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School success of girls from poor communities: what is the role of family socialization?

This article presents results of a qualitative study that sought to understand the processes of gender socialization within eight families from poor communities in the city of Sao Paulo. We focus on some aspects that seem relevant to understand the academic success of girls. Throughout 2011, semi-structured interviews were conducted with eight mothers, two fathers and ten children, as well as conversations and observations in schools, involving 26 children and young people. We obtained evidence that gender socialization within families of urban poor communities encourage the girls, not the boys, to develop the behaviors mostly desired by schools, such as discipline, organization and obedience (or less visible forms of disruption). At the same time, this type of socialization makes school attendance have different meanings for girls and boys, since the girls are held responsible for housework and have far fewer opportunities for sociability. These restrictions seem to make them appreciate extracurricular activities under schooled forms and develop aspirations associated with schooling and skilled occupations. The very existence of such ambitious projects, whether realistic or not, may be driving girls' greater commitment to education, and may be feeding back their academic success, which seems to arise from the very gender subordination.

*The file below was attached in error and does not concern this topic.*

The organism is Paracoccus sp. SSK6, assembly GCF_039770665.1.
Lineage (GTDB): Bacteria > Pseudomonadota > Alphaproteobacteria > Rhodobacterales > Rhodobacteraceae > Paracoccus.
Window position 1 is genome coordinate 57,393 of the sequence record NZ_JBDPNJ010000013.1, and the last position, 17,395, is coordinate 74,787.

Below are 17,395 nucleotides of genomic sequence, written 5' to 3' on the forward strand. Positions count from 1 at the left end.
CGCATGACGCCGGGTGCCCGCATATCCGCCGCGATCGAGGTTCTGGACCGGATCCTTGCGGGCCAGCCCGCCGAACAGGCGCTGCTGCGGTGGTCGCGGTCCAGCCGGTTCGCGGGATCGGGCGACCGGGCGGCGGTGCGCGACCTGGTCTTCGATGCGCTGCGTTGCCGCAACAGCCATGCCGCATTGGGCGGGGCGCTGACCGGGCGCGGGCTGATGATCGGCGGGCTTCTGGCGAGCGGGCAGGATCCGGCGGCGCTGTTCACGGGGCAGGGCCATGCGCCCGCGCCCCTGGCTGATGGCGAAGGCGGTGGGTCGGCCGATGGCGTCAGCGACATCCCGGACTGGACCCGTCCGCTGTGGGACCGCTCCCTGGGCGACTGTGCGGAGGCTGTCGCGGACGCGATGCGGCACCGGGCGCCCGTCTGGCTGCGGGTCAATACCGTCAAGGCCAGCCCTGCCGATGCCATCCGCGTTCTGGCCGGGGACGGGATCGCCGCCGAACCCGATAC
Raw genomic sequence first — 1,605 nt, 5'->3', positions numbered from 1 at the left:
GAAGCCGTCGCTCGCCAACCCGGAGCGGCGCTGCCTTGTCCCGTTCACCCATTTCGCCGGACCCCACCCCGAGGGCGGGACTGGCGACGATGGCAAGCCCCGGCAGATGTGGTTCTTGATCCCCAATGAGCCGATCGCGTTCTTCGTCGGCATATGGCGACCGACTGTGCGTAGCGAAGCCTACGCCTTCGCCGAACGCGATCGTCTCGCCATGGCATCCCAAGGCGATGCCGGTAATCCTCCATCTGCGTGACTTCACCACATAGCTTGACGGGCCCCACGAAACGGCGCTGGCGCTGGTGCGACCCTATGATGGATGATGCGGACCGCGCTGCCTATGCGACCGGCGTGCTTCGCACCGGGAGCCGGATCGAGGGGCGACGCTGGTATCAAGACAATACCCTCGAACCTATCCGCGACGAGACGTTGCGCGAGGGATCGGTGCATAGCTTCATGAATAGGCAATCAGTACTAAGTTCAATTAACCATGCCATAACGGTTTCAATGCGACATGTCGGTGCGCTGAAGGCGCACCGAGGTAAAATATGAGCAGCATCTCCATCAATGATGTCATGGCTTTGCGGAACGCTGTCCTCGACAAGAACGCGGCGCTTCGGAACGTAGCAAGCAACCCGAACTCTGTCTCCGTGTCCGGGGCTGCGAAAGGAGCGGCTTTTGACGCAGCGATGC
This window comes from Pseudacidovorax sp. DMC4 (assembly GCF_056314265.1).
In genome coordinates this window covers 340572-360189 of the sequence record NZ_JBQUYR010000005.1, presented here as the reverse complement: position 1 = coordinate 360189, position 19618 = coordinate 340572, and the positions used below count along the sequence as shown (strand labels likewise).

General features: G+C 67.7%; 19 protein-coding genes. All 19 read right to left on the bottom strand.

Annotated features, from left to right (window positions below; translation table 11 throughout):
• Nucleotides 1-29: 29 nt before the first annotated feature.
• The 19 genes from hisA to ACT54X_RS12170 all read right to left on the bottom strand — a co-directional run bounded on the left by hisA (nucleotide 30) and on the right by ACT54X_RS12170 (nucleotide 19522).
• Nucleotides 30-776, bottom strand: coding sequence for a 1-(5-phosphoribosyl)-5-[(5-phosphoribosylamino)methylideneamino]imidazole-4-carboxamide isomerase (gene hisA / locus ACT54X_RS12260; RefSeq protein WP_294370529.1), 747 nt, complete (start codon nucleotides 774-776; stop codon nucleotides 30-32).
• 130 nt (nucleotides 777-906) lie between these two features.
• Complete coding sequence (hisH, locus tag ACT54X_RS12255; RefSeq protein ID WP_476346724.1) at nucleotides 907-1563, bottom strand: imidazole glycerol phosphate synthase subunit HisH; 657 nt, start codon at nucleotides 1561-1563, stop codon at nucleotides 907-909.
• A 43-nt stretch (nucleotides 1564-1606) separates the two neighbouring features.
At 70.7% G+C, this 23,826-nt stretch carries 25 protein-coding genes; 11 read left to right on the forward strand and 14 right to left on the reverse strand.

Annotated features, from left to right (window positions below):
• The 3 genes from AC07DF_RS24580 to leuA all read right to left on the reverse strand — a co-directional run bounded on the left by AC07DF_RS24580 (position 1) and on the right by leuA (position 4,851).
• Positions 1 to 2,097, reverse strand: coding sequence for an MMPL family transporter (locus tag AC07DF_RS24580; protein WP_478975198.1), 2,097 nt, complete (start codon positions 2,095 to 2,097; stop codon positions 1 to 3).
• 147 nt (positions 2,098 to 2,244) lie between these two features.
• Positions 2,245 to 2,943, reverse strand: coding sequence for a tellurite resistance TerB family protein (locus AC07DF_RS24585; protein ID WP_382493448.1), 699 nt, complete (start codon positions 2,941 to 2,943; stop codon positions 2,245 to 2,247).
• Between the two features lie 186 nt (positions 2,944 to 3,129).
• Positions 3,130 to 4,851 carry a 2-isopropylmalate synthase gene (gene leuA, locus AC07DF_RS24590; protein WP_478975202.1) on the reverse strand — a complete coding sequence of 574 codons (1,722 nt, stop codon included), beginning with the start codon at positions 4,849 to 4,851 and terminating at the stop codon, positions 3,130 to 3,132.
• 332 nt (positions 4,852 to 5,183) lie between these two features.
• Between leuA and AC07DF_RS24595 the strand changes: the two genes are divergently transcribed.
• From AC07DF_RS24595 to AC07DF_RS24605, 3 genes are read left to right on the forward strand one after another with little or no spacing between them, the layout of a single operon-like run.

School achievement; Gender; Family socialization; Poor urban communities; Girls


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